Record speeds, risk-takers and rain showers: How Day 1 of Indy 500 qualifying unfolded

Record speeds, risk-takers and rain showers: How Day 1 of Indy 500 qualifying unfolded

Published May 22, 2022
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INDIANAPOLIS — During an Indianapolis 500 Day 1 of qualifying where 20 cars or more came in with a legitimate shot at making Sunday’s Fast 12, Chip Ganassi Racing placed all five of their Hondas into the second round.

And yet in a day full of storm watching, record-setting laps, odd penalties, rain and restarts, CGR’s achievement was hardly a blip on the radar. Saturday’s qualifying action, which started early (to get ahead of forecasted storms) and ended early (yellow-flagged for lightning at 4 p.m.), was pressure-packed with storylines from the top speeds to the driver who didn’t turn a single qualifying lap but still qualified for the race.

Let’s break it down.

Saturday began with Ed Carpenter, Scott Dixon and Jimmie Johnson becoming the 8th, 13th and 14th-fastest drivers in Indy 500 practice history from their laps in the pre-qualifying warmup, and that record book-rewriting continued into the opening runs of qualifying. A pair of IndyCar’s youngest stars, Pato O’Ward and Rinus VeeKay, went off first and second, respectively, to kick off qualifying, and not only did they go untouched, but few have ever run faster.

More:Ed Carpenter on Indy 500 practice: “We did a little bit of everything”

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VeeKay, who last year became the youngest front-row starter in the race’s history, leapfrogged O’Ward (233.655 mph vs. 233.037 mph) after taking the track second and held onto the provisional top-spot for the remainder of the day. The Ed Carpenter Racing driver’s four-lap average ranks third-fastest among official qualifying runs in the race’s history, behind only Arie Luyendyk (236.986 mph) and Scott Brayton (233.718 mph) — both set in 1996.

O’Ward’s slots in 5th-best, additionally behind Tony Stewart’s 233.100 mph run from ’96. His teammate, Felix Rosenqvist, who was the fourth driver to roll off pitlane Saturday morning, logged a four-lap average of 232.775 mph, 7th all-time, with Alex Palou one-thousandth-of-a-second behind in 8th (232.774 mph). IndyCar veteran Tony Kanaan managed to throw down a run of 232.625 mph, good enough for 10th-best all-time.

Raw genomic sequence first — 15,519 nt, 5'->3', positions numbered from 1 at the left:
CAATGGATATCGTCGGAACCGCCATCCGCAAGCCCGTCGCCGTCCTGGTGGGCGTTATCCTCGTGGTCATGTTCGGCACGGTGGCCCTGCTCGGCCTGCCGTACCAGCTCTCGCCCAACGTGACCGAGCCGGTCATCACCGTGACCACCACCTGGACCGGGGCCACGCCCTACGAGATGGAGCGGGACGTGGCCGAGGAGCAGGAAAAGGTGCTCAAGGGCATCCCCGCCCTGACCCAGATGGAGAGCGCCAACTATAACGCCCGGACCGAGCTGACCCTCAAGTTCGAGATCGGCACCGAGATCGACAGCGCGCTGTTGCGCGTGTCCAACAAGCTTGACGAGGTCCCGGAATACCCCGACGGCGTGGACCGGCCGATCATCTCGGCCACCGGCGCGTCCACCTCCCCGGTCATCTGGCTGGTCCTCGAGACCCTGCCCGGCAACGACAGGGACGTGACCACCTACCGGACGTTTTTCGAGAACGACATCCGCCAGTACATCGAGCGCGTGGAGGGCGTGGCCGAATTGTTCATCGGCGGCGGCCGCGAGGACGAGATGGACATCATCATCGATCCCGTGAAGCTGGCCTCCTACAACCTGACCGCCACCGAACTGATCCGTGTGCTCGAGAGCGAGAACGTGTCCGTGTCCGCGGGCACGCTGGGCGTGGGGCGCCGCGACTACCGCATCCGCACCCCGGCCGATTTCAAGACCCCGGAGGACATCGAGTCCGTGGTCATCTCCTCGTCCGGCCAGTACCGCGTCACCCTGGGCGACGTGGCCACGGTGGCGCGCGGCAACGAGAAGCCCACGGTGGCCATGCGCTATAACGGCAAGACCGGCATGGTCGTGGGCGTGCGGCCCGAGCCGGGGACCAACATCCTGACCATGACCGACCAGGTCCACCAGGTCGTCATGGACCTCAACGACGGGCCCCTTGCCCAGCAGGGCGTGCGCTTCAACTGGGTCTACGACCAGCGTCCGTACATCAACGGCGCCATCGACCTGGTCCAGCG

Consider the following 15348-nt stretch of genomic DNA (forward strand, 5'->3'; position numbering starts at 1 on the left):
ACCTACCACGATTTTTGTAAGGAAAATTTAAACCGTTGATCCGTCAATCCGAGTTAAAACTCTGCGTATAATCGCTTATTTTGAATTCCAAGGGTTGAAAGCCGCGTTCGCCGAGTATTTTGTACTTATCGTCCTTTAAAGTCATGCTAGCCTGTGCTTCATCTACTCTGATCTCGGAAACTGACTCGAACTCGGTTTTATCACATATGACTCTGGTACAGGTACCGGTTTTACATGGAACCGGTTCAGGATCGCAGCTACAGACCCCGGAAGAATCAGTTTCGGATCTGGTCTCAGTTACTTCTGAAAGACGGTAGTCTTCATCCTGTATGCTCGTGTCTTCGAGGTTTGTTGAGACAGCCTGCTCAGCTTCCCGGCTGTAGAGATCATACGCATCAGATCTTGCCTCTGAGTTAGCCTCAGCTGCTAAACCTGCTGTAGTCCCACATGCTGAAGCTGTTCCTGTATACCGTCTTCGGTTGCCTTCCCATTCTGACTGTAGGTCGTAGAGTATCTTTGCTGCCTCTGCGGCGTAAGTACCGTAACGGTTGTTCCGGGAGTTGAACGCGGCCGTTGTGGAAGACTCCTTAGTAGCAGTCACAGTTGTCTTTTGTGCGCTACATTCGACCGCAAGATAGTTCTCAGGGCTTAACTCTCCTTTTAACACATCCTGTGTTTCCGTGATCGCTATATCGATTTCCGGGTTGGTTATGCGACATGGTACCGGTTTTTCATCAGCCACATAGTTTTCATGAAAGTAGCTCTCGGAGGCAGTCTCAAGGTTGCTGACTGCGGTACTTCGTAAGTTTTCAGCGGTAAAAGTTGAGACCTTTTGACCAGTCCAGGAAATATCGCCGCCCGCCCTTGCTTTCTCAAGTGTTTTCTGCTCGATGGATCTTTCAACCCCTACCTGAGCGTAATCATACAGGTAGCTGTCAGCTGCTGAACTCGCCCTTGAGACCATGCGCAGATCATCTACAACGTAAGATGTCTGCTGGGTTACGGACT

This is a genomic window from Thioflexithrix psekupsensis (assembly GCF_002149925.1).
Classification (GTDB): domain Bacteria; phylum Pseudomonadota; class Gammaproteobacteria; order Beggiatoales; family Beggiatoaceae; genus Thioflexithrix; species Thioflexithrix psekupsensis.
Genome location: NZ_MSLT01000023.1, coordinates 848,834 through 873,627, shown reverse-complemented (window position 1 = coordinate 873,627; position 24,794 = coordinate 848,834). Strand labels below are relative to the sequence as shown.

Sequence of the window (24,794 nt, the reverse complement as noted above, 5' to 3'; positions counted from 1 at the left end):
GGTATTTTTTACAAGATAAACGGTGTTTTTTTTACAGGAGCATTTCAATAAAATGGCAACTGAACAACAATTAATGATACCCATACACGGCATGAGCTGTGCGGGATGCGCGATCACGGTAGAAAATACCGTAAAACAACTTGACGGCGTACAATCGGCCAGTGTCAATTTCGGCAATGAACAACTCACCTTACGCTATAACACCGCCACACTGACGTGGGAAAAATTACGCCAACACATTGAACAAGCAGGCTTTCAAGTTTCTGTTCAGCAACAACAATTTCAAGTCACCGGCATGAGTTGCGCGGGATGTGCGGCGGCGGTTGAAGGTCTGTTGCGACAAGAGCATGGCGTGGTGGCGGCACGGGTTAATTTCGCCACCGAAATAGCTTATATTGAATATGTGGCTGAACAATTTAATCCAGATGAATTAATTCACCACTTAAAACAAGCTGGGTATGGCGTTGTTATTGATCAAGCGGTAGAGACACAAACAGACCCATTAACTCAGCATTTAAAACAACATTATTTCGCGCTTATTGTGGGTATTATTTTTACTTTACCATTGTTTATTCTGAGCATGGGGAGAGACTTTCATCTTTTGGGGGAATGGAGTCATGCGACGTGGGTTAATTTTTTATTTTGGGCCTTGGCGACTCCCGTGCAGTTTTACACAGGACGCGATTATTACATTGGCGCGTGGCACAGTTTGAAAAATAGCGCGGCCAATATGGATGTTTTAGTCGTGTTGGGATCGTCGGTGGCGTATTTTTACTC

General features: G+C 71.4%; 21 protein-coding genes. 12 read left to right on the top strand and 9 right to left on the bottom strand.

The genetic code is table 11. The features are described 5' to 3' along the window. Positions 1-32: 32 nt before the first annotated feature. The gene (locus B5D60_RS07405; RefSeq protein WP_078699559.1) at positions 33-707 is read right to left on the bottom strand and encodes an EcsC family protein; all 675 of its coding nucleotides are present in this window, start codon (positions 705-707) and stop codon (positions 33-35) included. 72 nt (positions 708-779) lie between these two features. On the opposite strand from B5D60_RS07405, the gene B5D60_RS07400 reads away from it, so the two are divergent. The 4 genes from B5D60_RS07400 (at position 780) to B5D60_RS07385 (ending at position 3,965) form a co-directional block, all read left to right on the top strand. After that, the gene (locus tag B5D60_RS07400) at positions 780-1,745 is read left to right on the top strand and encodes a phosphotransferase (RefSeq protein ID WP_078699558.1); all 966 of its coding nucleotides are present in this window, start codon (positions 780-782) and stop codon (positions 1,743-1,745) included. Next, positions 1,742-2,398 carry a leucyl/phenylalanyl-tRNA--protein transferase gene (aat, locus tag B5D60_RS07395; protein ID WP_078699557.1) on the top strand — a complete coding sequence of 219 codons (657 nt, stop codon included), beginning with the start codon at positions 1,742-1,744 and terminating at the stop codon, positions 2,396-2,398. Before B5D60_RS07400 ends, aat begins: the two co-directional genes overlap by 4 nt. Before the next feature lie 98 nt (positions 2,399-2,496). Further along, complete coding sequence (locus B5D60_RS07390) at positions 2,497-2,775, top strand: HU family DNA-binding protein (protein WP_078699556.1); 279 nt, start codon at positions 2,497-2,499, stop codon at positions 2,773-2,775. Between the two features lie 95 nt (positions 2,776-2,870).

After pacing the previous three days of practice, Takuma Sato delivered a frustrating initial run of 232.196 mph, slotting him 6th among the nine drivers that had gone off at that point. But his impact on the day’s action had only begun. Marco Andretti, beginning his warm up for his initial qualifying attempt, came upon Sato’s No. 51 in the middle of the backstretch on his cooldown lap, instead of running in the warmup lane as drivers are directed.

Though Marco was yet to start his run, he had to slam on the brakes in order to swerve and avoid the Dale Coyne Racing car. After Andretti stepped out, he said the maneuver had significantly impeded the lead-in to his run. Andretti Autosport went on to file a petition to IndyCar race control asking for Sato to be penalized and for Andretti to be given another attempt before the field’s first runs were completed. Ultimately, the series, opted to toss out Sato’s attempt, though Andretti was given no priority to turn a new qualifying run.

More:Sato’s run disallowed, Andretti experiencing engine woes

Coincidentally, the pair went back out in succession — 4th (Sato) and 5th (Andretti) — after the first round of qualifying runs were completed. Sato managed to slide into 12th and hold on to make Sunday’s Fast 12 field. Andretti re-do slotted him 23rd for the 500.

After the initial round of qualifying runs, only 29 cars had managed to record four-lap runs to slot them into the field. Outside Sato’s penalty, those other three cars had missed out for a variety of reasons:

>>During Saturday’s early-morning practice, Stefan Wilson’s No. 25 Chevy crew had improperly set up his gearing, reversing 2nd and 3rd, meaning that when he attempted to shift from 3rd to 4th, his car dropped down to 2nd, over-revving his car well past the 12,000 rpm limit up to 16,000 rpms. Out of precaution, his team began changing out his engine following practice, and in doing so, missed his initial qualifying run of 17th in the order. His team was unable to get the car back out before the day was called, meaning he’ll start 33rd May 29.